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Trading patient data for free EHR software…can your patients live with that?

Free software vendors sell anonymized patient data to medical research firms, pharmaceutical and insurance companies, as well as to other entities. Data is supposed to be stripped of direct identifiers, which are names, Social Security numbers and dates of birth, in accordance with HIPAA requirements. However, with sophisticated technology, this practice may result in identifying that data with a patient and the release of sensitive patient information. Companies that violate physicians’ trust place physicians in jeopardy of losing loyal patients.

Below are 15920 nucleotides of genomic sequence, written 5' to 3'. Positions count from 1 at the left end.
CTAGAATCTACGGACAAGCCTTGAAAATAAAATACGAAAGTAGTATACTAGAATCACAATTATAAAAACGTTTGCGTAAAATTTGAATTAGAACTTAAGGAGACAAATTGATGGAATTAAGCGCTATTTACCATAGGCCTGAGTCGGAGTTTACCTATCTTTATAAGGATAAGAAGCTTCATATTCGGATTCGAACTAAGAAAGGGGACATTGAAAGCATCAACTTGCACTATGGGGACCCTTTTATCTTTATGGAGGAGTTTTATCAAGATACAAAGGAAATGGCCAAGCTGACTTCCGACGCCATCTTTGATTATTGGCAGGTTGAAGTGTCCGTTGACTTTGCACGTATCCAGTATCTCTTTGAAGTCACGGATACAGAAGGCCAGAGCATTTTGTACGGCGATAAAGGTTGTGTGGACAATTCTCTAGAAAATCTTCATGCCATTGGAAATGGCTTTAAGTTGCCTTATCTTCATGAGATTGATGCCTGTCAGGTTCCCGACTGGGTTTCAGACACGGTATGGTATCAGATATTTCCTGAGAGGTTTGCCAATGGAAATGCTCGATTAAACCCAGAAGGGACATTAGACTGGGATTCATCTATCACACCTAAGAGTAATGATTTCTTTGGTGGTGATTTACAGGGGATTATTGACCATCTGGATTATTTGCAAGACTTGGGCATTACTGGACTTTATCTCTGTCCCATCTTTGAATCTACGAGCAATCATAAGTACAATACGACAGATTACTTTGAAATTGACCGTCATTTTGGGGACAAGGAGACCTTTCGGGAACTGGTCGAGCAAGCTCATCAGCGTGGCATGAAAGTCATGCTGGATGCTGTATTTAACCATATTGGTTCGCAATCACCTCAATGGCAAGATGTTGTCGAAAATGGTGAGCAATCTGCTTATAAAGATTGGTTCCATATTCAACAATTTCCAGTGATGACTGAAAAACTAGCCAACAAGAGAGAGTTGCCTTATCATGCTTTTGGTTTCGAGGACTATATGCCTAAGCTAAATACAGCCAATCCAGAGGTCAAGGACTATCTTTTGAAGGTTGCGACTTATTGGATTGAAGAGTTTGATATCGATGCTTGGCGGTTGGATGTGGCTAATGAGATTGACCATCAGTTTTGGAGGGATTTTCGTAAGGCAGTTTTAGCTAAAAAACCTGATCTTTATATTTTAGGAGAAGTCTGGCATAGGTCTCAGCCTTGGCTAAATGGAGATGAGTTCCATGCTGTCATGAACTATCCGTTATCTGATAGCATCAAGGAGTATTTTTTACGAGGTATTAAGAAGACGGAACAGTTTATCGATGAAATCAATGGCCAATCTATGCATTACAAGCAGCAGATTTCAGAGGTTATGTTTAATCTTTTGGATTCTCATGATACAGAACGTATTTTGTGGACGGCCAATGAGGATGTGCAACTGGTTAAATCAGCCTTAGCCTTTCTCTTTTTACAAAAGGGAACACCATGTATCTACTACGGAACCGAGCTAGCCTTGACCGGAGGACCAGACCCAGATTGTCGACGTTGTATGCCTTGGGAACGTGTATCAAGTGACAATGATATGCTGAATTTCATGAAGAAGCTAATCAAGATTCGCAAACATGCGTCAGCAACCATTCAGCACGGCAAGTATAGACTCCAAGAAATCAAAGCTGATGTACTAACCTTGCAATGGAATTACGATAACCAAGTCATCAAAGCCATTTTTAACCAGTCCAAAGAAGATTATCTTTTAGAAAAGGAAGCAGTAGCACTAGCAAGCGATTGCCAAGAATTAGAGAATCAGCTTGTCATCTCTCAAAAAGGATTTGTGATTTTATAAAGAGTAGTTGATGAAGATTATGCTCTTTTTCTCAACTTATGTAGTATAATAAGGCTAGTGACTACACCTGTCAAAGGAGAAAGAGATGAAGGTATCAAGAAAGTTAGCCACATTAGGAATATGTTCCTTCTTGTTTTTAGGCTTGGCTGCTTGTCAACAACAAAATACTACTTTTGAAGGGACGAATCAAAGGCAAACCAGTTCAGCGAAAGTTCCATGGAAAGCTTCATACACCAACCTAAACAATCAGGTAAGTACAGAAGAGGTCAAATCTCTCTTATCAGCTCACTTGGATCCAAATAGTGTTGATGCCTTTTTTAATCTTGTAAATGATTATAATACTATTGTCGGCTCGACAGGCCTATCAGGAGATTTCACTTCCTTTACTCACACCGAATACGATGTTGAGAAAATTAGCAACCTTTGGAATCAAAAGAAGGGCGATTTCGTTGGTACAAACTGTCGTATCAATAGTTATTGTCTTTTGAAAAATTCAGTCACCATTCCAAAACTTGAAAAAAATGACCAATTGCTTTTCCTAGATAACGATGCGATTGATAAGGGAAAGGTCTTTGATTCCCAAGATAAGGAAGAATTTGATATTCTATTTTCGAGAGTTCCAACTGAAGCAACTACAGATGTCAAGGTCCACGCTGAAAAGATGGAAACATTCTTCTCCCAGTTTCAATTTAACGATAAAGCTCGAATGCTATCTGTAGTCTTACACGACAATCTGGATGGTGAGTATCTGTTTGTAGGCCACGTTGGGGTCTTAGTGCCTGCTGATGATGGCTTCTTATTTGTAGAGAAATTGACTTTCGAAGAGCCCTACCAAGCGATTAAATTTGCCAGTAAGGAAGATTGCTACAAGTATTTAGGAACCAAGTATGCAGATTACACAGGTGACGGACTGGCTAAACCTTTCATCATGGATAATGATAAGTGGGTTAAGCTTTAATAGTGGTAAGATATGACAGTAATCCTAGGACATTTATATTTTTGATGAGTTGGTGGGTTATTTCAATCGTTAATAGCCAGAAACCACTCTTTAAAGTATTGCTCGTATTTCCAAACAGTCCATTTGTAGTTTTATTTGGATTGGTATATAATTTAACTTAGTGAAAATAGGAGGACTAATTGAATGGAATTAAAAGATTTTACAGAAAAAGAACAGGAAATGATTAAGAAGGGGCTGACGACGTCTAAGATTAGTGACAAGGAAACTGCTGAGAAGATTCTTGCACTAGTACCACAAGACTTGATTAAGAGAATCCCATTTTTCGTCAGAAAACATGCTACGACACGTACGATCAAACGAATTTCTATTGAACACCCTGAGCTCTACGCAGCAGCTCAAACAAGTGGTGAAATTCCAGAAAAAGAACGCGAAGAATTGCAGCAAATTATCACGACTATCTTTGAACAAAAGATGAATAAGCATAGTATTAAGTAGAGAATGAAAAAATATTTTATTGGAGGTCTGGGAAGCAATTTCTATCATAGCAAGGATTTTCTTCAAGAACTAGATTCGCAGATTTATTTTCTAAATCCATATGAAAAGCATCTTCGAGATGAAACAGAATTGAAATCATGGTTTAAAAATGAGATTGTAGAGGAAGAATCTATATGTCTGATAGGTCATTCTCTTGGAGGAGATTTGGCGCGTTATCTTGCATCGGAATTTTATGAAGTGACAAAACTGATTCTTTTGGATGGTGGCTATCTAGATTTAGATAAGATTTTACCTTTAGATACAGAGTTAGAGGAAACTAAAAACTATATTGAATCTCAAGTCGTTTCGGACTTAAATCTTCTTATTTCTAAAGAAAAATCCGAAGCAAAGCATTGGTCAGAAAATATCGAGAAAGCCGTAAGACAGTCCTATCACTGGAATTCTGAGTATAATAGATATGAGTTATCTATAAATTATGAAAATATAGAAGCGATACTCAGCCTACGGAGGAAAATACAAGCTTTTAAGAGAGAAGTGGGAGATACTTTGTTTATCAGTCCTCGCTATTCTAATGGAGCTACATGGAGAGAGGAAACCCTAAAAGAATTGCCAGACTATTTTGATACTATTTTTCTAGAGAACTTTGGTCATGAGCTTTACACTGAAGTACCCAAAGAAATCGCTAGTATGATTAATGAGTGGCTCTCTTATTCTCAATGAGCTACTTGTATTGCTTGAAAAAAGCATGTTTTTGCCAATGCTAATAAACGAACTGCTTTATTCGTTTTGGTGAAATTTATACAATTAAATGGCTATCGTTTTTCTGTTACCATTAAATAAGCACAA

Responding to on an online article entitled, “Use of Free EHRs may violate new HIPAA Rule,” a reader warns, “As a patient, I think the more ominous aspect of “free EHR” is the selling of deidentified patient data. Experts have proven that it is possible to reidentify individual data, such as with Netflix. Also what happens if someone with the EHR company accidentally fails to properly deidentify the data, or the EHR company goes belly-up and someone acquires the company?

Most providers are not reading the software licenses and understanding that if something bad happens, the free EHR vendor is not going to take the liability. And patients have no idea that their doctor is selling their patient data (which is what is really going on) in exchange for a “free” EHR.